The thing is, though, Savathun can’t just come to the Vanguard and say, “Hey, I’d love it if you’d kill this worm thing that makes me do evil.” First, would anyone believe her? Second, Savathun’s whole existence is built on trickery and misunderstanding. If she stops doing cons, she literally dies. So what does she do instead?

She institutes a series of extremely involved schemes to get us geared up to kill a worm god, of course.

That’s where we’re at currently. Everything in Destiny 2 is telling us that whatever we think we know about Savathun is wrong; she’s constantly scheming and always working to deceive. If we follow that logic, then the most fundamental assumption we have about Savathun–that she’s our enemy–is the most suspect piece of information possible.

Look at some of the things Savathun has been responsible for lately. In the Season of Arrivals, she worked to interfere with us communicating with the Darkness, which doesn’t make a whole lot of sense if she and the Darkness (which the worms serve and which gave rise to the Hive’s Sword Logic) are allies. In the Season of the Chosen, we learned she helped engineer Xivu Arath’s attack on Torobatl, the Cabal homeworld, which drove Caiatl and the rest of her people to our solar system–and we spent that season opening up a diplomatic discourse with some folks who were previously our enemies. It’s a thorny discourse and not in particularly great shape, granted–but it is a discourse.

And now, in the Season of the Splicer, Savathun has created a situation in which we have to join with the Eliksni, our age-old adversaries, in order to defeat a worse threat in the Endless Night. We’ve seen a whole bunch of problems arise from the Eliksni’s presence in the Last City, but it’s also breaking down barriers between our two species and exposing plots by bad actors. The Endless Night is very likely to leave us stronger, with more allies and newer perspectives, by the time it’s done.

If Savathun is allied with the Darkness, why suppress its ability to corrupt us to its side? If she wants to conquer and destroy us, why create situations in which former enemies are offering alliances against bigger threats? If she’s the ultimate schemer and deceiver, why do we keep seemingly stopping her plans before they can get off the ground?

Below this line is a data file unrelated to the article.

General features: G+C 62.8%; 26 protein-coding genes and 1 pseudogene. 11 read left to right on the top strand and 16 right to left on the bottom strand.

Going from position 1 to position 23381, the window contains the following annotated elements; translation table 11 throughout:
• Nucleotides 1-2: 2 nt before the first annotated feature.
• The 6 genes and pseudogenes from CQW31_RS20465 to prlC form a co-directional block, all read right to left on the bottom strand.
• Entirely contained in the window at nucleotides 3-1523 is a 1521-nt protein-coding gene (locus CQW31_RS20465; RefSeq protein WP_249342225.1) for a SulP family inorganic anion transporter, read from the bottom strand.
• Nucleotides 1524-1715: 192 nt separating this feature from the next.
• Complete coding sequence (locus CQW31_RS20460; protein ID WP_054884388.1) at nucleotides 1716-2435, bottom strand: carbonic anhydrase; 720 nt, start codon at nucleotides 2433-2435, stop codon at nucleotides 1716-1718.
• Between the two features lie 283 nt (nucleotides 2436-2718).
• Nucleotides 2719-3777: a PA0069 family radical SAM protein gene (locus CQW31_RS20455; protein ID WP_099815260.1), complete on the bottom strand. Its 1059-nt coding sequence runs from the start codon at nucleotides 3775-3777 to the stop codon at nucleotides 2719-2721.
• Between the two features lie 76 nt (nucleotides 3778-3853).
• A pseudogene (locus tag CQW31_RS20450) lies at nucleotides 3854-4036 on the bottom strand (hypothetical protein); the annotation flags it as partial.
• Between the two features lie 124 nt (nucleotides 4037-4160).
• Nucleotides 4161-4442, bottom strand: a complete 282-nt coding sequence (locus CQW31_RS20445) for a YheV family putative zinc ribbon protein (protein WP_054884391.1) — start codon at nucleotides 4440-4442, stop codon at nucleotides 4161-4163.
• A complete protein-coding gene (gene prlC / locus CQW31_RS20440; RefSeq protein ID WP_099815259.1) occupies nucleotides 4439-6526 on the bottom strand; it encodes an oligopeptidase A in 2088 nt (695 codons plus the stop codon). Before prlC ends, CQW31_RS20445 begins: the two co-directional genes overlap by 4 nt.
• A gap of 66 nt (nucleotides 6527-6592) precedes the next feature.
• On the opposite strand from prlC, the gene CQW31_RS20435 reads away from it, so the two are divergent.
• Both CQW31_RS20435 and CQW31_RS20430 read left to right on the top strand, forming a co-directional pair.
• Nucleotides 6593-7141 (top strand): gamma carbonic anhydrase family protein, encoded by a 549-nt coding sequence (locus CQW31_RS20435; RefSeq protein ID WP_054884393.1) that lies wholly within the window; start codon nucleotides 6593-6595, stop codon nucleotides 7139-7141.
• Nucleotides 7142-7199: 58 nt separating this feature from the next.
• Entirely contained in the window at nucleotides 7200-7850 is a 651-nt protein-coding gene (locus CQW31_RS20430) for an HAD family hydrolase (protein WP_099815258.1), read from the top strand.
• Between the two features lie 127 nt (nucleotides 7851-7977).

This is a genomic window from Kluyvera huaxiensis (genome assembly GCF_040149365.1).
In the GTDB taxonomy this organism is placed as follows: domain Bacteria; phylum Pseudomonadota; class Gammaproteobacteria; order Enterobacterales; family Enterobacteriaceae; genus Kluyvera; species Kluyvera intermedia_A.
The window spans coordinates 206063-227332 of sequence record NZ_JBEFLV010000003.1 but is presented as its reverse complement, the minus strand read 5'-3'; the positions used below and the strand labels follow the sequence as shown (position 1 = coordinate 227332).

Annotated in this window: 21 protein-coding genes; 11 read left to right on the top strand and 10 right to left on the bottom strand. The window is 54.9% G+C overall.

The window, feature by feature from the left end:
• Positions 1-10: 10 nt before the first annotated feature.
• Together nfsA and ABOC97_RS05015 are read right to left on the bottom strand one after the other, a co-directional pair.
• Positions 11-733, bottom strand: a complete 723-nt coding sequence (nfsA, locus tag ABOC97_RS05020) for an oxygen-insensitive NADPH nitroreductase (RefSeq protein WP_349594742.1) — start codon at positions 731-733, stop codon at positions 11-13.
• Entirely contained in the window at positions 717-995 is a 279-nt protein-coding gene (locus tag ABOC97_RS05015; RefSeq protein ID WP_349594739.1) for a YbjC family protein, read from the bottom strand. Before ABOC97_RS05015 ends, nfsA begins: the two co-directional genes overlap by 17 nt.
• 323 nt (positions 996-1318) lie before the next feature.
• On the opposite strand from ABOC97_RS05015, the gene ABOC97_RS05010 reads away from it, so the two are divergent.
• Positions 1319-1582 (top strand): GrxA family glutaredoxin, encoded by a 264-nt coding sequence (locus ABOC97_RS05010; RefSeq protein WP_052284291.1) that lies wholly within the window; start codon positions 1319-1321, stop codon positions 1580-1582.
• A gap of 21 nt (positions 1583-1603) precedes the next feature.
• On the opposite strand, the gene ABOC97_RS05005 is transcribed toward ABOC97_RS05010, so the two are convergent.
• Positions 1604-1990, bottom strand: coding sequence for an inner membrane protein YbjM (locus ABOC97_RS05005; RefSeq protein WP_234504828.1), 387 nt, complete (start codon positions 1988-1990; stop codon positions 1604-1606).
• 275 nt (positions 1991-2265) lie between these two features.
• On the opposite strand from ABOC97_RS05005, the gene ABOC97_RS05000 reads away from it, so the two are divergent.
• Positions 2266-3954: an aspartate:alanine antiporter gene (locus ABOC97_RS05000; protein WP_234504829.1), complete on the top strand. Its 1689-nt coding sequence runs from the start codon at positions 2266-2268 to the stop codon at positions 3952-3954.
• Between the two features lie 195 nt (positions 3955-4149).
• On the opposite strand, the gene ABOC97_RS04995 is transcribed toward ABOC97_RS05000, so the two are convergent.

It’s because the greatest trick Savathun can pull in Destiny 2 is convincing us we’re enemies–until we do what she wants us to do. Savathun can’t just ask us for help, because if she doesn’t deceive, she’ll die. She can’t just offer us an allegiance, because if she stops conning people, she’ll die. She must deceive us (and everyone else) into helping her.

If we free Savathun from the worm gods and the Darkness, she’s suddenly free of the Sword Logic, free of the need to deceive, free of an existence of constant conquest. And maybe she’ll even enjoy having emotions that aren’t centered on killing people, since we keep seeing lore entries where she misses her old pre-Hive family or finds herself feeling things for the humans around her while she deceives them.

The themes of this entire year of Destiny 2 content have been about understanding our former adversaries, discovering common ground with them, and maybe finding a path toward becoming allies–or at least living in peace. That’s going to culminate with Savathun’s machinations in Witch Queen. The thematic threads have an endpoint.

Savathun wants to be best buds with us. She just has to trick us to make that happen.